Summary: The Resurrection of the Dead involves the here and now.
“A Resurrected People”
In her book “The Hiding Place,” Corrie Ten Boom—a Christian woman-- tells about how her family used to hide the Jews from the Nazi’s during the Holocaust.
Eventually, Corrie and her family were caught by the Nazi’s for doing this and sent off to one of those horrendous Concentration Camps.
At the Concentration Camp, Corrie saw some of the cruelest acts imaginable perpetrated by one group of humans onto another.
Her entire family died…including her dear sister Betsie.
After she had been freed from the camp, Corrie would often speak in churches about Jesus and His love and forgiveness for humanity.
Corrie’s faith had been challenged and strengthened during her horrible years of torment…
…but another real test confronted her afterwards…
In her book Corrie writes:
“It was at a church service in Munich that I saw him, the former S.S. man who had stood guard at the shower room door in the processing center at” the concentration camp.
“He was the first of our actual jailers that I had seen since that time. And suddenly it was all there—the roomful of mocking men, the heaps of clothing, Betsie’s pain-blanched face.”
“He came up to me as the church was emptying, beaming and bowing.
‘How grateful I am for your message, Frauline.’ He said.”
“To think that, as you say, [Jesus] has washed my sins away!”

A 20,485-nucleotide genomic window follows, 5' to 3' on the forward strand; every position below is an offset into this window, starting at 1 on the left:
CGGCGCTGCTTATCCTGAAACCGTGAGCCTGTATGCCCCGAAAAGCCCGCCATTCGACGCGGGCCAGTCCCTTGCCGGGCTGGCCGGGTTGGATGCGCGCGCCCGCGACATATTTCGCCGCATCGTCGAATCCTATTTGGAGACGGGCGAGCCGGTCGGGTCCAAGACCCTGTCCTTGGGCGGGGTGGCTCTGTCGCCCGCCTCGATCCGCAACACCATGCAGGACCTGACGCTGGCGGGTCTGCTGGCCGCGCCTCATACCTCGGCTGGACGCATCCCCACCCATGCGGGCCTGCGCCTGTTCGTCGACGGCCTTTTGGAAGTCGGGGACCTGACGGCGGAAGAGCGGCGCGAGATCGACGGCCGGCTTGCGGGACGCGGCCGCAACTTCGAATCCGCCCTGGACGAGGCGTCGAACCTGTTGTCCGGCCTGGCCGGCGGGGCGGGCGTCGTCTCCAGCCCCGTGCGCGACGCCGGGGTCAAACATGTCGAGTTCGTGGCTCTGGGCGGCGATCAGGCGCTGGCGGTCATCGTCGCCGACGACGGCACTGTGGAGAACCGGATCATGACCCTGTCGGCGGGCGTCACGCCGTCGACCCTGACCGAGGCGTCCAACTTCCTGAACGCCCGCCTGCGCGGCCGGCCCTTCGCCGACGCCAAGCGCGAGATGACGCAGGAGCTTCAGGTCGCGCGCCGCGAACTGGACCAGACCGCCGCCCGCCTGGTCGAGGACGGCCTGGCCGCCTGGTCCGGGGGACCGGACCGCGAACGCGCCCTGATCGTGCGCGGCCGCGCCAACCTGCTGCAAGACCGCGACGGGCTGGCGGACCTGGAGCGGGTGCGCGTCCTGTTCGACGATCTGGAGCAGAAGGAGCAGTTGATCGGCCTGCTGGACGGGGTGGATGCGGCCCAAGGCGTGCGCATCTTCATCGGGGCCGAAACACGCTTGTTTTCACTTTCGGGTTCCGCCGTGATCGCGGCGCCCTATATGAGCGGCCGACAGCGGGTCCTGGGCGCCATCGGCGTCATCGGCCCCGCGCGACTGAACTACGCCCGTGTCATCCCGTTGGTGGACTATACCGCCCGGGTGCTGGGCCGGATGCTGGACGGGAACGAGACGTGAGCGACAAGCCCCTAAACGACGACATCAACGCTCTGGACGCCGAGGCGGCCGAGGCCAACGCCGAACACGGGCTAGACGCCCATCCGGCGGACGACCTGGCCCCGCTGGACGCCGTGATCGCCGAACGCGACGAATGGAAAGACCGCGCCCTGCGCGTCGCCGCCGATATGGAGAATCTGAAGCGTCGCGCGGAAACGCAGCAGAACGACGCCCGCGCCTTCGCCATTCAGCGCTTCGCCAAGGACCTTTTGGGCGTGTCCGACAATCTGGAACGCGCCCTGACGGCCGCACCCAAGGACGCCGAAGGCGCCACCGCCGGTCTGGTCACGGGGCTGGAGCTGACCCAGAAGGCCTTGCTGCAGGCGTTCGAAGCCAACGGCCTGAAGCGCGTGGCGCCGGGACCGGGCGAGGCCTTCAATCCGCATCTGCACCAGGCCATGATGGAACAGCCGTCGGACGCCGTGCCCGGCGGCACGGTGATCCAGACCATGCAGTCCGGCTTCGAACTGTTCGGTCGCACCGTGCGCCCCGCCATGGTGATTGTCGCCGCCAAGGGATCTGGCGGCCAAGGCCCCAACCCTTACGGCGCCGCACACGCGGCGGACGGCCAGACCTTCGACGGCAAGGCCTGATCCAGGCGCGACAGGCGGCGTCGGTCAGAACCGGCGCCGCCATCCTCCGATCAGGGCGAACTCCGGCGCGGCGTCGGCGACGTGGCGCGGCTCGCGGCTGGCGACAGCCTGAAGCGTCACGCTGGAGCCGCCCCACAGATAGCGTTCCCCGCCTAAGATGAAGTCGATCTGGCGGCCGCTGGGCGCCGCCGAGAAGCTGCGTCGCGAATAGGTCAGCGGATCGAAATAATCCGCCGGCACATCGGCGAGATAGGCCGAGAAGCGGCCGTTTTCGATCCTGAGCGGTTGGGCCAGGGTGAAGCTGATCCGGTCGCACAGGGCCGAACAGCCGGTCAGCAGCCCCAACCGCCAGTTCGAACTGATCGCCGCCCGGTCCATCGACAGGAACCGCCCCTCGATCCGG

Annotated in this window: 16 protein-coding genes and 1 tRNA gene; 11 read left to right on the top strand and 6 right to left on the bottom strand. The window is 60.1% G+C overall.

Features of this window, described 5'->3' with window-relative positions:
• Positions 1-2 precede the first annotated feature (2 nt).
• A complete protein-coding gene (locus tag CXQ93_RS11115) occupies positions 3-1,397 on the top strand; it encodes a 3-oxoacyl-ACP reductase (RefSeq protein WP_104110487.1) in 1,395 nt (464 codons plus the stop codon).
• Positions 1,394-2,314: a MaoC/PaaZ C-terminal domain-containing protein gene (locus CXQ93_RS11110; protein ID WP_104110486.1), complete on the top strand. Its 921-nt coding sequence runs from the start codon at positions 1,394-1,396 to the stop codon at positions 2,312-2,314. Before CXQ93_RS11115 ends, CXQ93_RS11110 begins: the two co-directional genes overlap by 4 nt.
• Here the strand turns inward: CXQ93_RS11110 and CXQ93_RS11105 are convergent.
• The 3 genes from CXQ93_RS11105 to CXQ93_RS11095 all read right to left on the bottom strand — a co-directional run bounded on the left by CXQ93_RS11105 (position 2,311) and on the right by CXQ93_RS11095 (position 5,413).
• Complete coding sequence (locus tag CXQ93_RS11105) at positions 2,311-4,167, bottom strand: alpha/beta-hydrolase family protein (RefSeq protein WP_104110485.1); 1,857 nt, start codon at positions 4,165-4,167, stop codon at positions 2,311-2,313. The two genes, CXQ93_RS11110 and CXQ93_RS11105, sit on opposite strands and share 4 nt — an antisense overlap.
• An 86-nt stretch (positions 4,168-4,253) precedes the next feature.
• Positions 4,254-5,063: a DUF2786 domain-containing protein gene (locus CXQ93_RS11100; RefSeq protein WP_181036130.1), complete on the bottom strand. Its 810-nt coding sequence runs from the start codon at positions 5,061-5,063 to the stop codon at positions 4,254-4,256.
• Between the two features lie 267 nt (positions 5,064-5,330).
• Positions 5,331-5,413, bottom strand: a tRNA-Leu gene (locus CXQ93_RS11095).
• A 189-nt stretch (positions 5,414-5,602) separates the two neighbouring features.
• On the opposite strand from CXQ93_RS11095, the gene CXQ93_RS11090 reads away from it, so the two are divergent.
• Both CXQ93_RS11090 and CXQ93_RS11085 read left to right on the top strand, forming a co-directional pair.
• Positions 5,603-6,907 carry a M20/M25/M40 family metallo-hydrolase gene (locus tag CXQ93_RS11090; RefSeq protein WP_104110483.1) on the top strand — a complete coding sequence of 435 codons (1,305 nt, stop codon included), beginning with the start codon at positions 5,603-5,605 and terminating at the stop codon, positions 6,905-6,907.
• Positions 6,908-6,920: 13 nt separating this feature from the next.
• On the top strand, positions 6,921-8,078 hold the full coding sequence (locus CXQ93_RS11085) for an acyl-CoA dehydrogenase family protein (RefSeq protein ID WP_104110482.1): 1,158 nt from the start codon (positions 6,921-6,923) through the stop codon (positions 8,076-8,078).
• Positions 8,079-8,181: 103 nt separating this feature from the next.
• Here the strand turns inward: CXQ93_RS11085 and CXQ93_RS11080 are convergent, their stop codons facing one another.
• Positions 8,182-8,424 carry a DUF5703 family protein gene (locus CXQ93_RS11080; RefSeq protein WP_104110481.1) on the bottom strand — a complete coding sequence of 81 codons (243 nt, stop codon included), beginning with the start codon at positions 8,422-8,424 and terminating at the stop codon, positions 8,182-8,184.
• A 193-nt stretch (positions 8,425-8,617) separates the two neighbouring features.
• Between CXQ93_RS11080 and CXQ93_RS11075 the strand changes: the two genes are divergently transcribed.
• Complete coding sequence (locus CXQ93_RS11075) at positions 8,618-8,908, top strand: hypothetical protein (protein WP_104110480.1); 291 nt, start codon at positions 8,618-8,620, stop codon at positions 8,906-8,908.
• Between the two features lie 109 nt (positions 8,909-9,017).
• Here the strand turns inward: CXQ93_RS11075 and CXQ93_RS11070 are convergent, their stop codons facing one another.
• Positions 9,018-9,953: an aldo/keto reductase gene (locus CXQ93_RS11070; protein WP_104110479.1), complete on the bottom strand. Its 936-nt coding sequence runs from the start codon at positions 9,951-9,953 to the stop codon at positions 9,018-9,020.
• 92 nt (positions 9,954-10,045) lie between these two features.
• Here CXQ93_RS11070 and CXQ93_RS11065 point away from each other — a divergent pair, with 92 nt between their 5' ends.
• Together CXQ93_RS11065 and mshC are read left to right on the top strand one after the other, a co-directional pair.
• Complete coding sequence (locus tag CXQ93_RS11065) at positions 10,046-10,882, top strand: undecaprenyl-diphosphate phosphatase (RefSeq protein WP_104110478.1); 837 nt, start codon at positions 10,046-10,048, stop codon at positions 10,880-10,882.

Corrie writes: “His hand was thrust out to shake mine. And I, who had preached so often to the people the need to forgive, kept my hand at my side.”
“Even as the angry, vengeful thoughts boiled through me, I saw the sin of them.”
“Jesus Christ had died for this man; was I going to ask for more?”
“Lord Jesus, I prayed, forgive me and help me to forgive him.”
“I tried to smile, I struggled to raise my hand.”
“ I could not.”
“I felt nothing, not the slightest spark of warmth or charity.”
“And so again I breathed a silent prayer: ‘Jesus, I cannot forgive him. Give me Your forgiveness.’”
“As I took his hand the most incredible thing happened.”
“From my shoulder along my arm and through my hand a current seemed to pass from me to him, while into my heart sprang a love for this stranger that almost overwhelmed me.”
“And so I discovered,” writes Corrie, “that it is not our forgiveness any more than our goodness that the world’s healing hinges, but on Christ’s.”
“When Jesus tells us to love our enemies, He gives, along with the command, the love itself.”
That’s the kind of radical discipleship that Jesus is talking about in our Gospel Lesson for this morning:
*Love your enemies
*Do good to those who hate you
*Bless those who curse you
*Pray for those who abuse you
*Turn the other cheek
*Do to others what you would like them to do to you
*Be merciful just as God is merciful
*Forgive as Jesus forgives you
That is not normal behavior is it?
These are not things which come easily for us…
…in our heart of hearts we know them to be the “right way to live.”
Boy Scouts, is this the way you and your classmates generally interact with one another?
Adults, is this the way we normally interact with one another?